The Friday of Sorrows

The last Friday of Lent is when the Virgin of Sorrows is honored with beautiful altars in homes and public places. Look for them on windowsills, in niches, in doorways and living rooms, in public courtyards and private patios.

The religious purpose of the day is to remember the Mother of Christ in her desolation as she sat at the foot of the cross watching her son die. Most images of the Virgin show her with tears on her face, her hands clasped at her breast. Sometimes she also has a sword through her heart.

This day ushers in the events of Holy Week with a flurry of observations to come. One of the first things you’ll probably notice today are the fountains. All of the more than 40 public fountains in town are cleaned and filled with fresh flowers, chamomile and fennel and decorated with cut paper in purple, white and gold foil. Then special altars start showing up in some of the public buildings and in the churches.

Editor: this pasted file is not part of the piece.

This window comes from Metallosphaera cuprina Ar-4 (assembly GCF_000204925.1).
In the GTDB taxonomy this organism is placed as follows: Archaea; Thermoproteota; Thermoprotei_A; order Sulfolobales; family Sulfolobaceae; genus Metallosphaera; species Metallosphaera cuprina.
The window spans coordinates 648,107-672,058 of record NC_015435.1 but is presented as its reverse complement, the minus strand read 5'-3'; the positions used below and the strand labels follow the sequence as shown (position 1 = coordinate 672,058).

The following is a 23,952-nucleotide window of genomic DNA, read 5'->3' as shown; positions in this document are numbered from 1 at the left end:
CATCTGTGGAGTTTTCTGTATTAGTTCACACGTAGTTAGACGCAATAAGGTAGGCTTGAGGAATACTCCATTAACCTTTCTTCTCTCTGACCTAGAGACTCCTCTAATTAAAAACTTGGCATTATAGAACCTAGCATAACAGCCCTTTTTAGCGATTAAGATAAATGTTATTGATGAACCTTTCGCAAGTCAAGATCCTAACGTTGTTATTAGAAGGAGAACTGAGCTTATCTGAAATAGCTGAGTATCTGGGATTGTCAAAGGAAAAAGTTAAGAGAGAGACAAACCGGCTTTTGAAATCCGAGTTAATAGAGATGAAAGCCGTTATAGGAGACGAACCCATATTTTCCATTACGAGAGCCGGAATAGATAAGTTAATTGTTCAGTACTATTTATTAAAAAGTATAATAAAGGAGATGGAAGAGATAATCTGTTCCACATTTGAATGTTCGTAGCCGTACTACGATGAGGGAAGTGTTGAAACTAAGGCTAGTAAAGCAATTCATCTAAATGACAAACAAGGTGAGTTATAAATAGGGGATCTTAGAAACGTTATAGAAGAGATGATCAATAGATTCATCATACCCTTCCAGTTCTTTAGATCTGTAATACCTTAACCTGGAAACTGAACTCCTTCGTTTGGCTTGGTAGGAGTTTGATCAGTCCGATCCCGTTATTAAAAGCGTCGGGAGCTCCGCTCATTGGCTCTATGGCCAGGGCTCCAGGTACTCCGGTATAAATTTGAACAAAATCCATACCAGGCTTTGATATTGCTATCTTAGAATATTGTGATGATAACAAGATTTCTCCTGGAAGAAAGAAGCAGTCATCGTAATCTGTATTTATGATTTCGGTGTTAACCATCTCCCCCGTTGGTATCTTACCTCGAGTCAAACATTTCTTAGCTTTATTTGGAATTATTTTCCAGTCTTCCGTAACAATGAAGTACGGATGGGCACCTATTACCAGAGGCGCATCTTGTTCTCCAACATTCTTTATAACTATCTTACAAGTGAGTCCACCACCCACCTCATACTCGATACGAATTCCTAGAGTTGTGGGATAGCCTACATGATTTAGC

Although this custom dates back to the Spanish colonial times of the 1600s, today it is unique to the state of Guanajuato and the Bajío region—just another reason to be glad you’re in San Miguel for all the events of Holy Week.

Altars in Homes

For me the highlight of this day is an evening stroll through the cobblestoned streets of San Miguel to see the altars in homes. They range from small, humble but heartfelt memorials sitting on a windowsill to elaborate creations that fill an entire room. Hundreds of people walk up and down the sidewalks and streets, stopping to admire the altars through the open windows and often to enjoy treats handed out by homeowners—fruit drinks, candies, ice cream, nuts and candied chilacayote, a kind of squash that has been served on this day for nearly 300 years—one of the very traditional events of Holy Week.